11, 148 Pac. 796. 6. After the delivery of a check, the 4. Although section 547 makes it the drawer can not be garnisheed as debtor duty of the sheriff, without an order from of the payee in respect to the debt for the court or judge, to sell perishable propwhich the check is given.-American Ex- erty, and the officer could be compelled by change Nat. Bank v. Superior Court, 29 Cal. proper process to perform it, yet it is App. 8, 154 Pac. 279.

doubtless the correct practice for the parties to proceed under this section where

the property is of a perishable nature, and 1. Citation of garnishee. — A judgment upon such showing be entitled to an order debtor is not party to a garnishment pro- directing its sale since obviously the sale ceeding to condemn a claim due him from of property of that character would cera third person, and is not bound by a judg- tainly be to subserve the interests of the ment discharging the garnishee.-New York parties to the action.-Henry Cowell Lime Life Ins. Co. v. Dunlevy, 241 U. S. 518, & Cement Co. v. Figel, 27 Cal. App. 11, 148 60 L. Ed. 1140, 36 Sup. Ct. Rep. 613.

Pac. 796.

8 545.

8 552.

1. Suit on undertaking-Construction.Under section 552 of the Code of Civil Procedure, providing that if an execution be returned unsatisfied in whole or in part, the plaintiff may prosecute any undertaking

given pursuant to sections 554 and 555 of the same code, for the release of an attachment, the issuance and return of an execution are a condition precedent to the right to commence an action upon the undertaking.–Curtin V. Katchinski, 31 Cal. App. 768, 161 Pac. 764.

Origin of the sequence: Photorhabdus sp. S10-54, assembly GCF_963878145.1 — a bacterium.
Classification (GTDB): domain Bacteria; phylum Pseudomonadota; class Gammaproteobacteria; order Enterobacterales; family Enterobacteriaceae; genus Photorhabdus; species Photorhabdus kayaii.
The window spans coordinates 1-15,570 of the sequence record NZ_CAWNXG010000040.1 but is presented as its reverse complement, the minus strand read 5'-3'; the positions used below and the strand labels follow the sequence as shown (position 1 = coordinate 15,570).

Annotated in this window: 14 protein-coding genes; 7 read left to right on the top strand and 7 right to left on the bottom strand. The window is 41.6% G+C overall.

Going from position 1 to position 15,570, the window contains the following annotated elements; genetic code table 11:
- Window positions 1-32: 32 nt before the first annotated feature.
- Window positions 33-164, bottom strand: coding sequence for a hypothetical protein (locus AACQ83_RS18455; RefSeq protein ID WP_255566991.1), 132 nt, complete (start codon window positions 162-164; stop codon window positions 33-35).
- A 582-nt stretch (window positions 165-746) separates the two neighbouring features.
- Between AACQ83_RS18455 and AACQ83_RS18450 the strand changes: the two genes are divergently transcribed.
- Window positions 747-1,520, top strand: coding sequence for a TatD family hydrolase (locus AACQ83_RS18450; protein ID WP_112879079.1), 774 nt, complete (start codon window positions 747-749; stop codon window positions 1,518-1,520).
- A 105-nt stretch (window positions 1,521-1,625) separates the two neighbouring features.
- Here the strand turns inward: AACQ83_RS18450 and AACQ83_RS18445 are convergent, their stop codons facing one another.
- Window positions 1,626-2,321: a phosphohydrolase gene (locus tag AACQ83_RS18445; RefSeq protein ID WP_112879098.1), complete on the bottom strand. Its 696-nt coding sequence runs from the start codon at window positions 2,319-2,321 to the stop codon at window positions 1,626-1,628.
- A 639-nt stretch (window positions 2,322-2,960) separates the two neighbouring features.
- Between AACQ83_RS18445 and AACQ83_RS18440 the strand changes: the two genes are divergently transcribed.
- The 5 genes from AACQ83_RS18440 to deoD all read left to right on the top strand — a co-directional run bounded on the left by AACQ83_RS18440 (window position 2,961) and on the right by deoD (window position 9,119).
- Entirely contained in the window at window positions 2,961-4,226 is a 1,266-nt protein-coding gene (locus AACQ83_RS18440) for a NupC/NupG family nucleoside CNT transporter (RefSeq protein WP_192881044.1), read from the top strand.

$ 554. PROCEEDINGS TO RELEASE ATTACHMENT, BEFORE WHOM TAKEN. Whenever any defendant has appeared in the action, such defendant may upon reasonable notice to the plaintiff, apply to the court in which the action is pending, or to the judge thereof, for an order to discharge the attachment wholly, or in part; and upon the execution of the undertaking mentioned in the next section, an order may be made releasing from the operation of the attachment, any or all of the property of such defendant attached; and all of the property so released and all of the proceeds of the sales thereof, must be delivered to such defendant upon the justification of the sureties on the undertaking, if required by the plaintiff. Such justification must take place within five days after the notice of the filing of such undertaking.

History: Enacted March 11, 1872, founded upon $ 136 of Practice
Act, as amended in 1854; amended March 9, 1880, Code Amdts. 1880